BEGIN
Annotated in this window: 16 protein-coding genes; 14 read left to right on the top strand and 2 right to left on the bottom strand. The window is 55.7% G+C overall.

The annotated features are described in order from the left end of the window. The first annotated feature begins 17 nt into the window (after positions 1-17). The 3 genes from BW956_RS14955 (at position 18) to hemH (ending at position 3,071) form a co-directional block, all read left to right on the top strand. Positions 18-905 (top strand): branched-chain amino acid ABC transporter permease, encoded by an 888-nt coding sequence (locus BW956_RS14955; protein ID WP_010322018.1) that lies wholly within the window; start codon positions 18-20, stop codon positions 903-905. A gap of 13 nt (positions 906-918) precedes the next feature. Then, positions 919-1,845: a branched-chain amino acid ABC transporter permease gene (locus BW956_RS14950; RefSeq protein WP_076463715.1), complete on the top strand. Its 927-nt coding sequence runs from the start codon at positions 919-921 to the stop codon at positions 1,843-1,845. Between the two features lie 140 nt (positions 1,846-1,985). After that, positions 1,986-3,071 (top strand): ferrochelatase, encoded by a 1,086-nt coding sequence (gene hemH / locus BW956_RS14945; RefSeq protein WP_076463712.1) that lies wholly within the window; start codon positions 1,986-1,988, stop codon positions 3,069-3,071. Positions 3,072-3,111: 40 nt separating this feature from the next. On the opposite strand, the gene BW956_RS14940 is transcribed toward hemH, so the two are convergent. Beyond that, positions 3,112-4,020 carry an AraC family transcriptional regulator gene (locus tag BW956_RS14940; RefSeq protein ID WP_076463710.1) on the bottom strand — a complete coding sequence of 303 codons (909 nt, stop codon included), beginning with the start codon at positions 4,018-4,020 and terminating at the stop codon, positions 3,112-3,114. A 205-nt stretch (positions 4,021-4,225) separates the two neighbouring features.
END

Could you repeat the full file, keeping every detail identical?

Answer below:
Annotated in this window: 16 protein-coding genes; 14 read left to right on the top strand and 2 right to left on the bottom strand. The window is 55.7% G+C overall.

The annotated features are described in order from the left end of the window. The first annotated feature begins 17 nt into the window (after positions 1-17). The 3 genes from BW956_RS14955 (at position 18) to hemH (ending at position 3,071) form a co-directional block, all read left to right on the top strand. Positions 18-905 (top strand): branched-chain amino acid ABC transporter permease, encoded by an 888-nt coding sequence (locus BW956_RS14955; protein ID WP_010322018.1) that lies wholly within the window; start codon positions 18-20, stop codon positions 903-905. A gap of 13 nt (positions 906-918) precedes the next feature. Then, positions 919-1,845: a branched-chain amino acid ABC transporter permease gene (locus BW956_RS14950; RefSeq protein WP_076463715.1), complete on the top strand. Its 927-nt coding sequence runs from the start codon at positions 919-921 to the stop codon at positions 1,843-1,845. Between the two features lie 140 nt (positions 1,846-1,985). After that, positions 1,986-3,071 (top strand): ferrochelatase, encoded by a 1,086-nt coding sequence (gene hemH / locus BW956_RS14945; RefSeq protein WP_076463712.1) that lies wholly within the window; start codon positions 1,986-1,988, stop codon positions 3,069-3,071. Positions 3,072-3,111: 40 nt separating this feature from the next. On the opposite strand, the gene BW956_RS14940 is transcribed toward hemH, so the two are convergent. Beyond that, positions 3,112-4,020 carry an AraC family transcriptional regulator gene (locus tag BW956_RS14940; RefSeq protein ID WP_076463710.1) on the bottom strand — a complete coding sequence of 303 codons (909 nt, stop codon included), beginning with the start codon at positions 4,018-4,020 and terminating at the stop codon, positions 3,112-3,114. A 205-nt stretch (positions 4,021-4,225) separates the two neighbouring features.